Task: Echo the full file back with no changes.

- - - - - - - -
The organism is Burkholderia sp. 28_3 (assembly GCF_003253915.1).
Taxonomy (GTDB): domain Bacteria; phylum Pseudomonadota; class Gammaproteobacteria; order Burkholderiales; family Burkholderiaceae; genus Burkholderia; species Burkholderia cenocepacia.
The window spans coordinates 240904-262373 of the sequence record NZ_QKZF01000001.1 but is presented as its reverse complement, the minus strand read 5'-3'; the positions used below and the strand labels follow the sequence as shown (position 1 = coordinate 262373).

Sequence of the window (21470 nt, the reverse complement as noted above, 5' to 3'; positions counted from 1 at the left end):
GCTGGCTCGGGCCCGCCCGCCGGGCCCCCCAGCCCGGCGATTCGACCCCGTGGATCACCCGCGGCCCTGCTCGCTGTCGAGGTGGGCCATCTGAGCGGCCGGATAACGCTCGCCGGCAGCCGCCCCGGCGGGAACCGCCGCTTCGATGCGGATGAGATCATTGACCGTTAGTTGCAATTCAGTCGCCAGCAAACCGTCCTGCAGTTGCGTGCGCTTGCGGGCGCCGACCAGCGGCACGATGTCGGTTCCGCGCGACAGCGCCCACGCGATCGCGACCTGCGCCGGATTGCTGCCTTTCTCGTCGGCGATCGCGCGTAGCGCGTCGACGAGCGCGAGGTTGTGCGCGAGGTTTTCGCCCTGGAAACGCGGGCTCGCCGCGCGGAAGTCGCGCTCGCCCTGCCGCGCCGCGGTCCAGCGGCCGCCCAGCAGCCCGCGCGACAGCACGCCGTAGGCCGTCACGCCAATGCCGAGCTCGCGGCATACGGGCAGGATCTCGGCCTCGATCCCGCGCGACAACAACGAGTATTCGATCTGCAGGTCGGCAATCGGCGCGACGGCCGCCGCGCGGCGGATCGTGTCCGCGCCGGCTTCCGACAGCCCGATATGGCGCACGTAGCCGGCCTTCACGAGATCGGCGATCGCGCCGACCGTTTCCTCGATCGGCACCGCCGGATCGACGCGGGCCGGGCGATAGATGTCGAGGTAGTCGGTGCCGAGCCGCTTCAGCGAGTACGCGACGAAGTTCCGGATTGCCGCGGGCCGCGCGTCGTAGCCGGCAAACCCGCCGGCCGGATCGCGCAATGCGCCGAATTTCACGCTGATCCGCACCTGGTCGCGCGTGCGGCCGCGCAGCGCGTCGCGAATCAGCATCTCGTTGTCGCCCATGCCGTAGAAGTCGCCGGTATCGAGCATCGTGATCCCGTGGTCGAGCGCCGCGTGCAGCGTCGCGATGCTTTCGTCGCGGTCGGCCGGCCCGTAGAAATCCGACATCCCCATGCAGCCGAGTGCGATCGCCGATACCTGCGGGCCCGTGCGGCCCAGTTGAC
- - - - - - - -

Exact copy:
The organism is Burkholderia sp. 28_3 (assembly GCF_003253915.1).
Taxonomy (GTDB): domain Bacteria; phylum Pseudomonadota; class Gammaproteobacteria; order Burkholderiales; family Burkholderiaceae; genus Burkholderia; species Burkholderia cenocepacia.
The window spans coordinates 240904-262373 of the sequence record NZ_QKZF01000001.1 but is presented as its reverse complement, the minus strand read 5'-3'; the positions used below and the strand labels follow the sequence as shown (position 1 = coordinate 262373).

Sequence of the window (21470 nt, the reverse complement as noted above, 5' to 3'; positions counted from 1 at the left end):
GCTGGCTCGGGCCCGCCCGCCGGGCCCCCCAGCCCGGCGATTCGACCCCGTGGATCACCCGCGGCCCTGCTCGCTGTCGAGGTGGGCCATCTGAGCGGCCGGATAACGCTCGCCGGCAGCCGCCCCGGCGGGAACCGCCGCTTCGATGCGGATGAGATCATTGACCGTTAGTTGCAATTCAGTCGCCAGCAAACCGTCCTGCAGTTGCGTGCGCTTGCGGGCGCCGACCAGCGGCACGATGTCGGTTCCGCGCGACAGCGCCCACGCGATCGCGACCTGCGCCGGATTGCTGCCTTTCTCGTCGGCGATCGCGCGTAGCGCGTCGACGAGCGCGAGGTTGTGCGCGAGGTTTTCGCCCTGGAAACGCGGGCTCGCCGCGCGGAAGTCGCGCTCGCCCTGCCGCGCCGCGGTCCAGCGGCCGCCCAGCAGCCCGCGCGACAGCACGCCGTAGGCCGTCACGCCAATGCCGAGCTCGCGGCATACGGGCAGGATCTCGGCCTCGATCCCGCGCGACAACAACGAGTATTCGATCTGCAGGTCGGCAATCGGCGCGACGGCCGCCGCGCGGCGGATCGTGTCCGCGCCGGCTTCCGACAGCCCGATATGGCGCACGTAGCCGGCCTTCACGAGATCGGCGATCGCGCCGACCGTTTCCTCGATCGGCACCGCCGGATCGACGCGGGCCGGGCGATAGATGTCGAGGTAGTCGGTGCCGAGCCGCTTCAGCGAGTACGCGACGAAGTTCCGGATTGCCGCGGGCCGCGCGTCGTAGCCGGCAAACCCGCCGGCCGGATCGCGCAATGCGCCGAATTTCACGCTGATCCGCACCTGGTCGCGCGTGCGGCCGCGCAGCGCGTCGCGAATCAGCATCTCGTTGTCGCCCATGCCGTAGAAGTCGCCGGTATCGAGCATCGTGATCCCGTGGTCGAGCGCCGCGTGCAGCGTCGCGATGCTTTCGTCGCGGTCGGCCGGCCCGTAGAAATCCGACATCCCCATGCAGCCGAGTGCGATCGCCGATACCTGCGGGCCCGTGCGGCCCAGTTGAC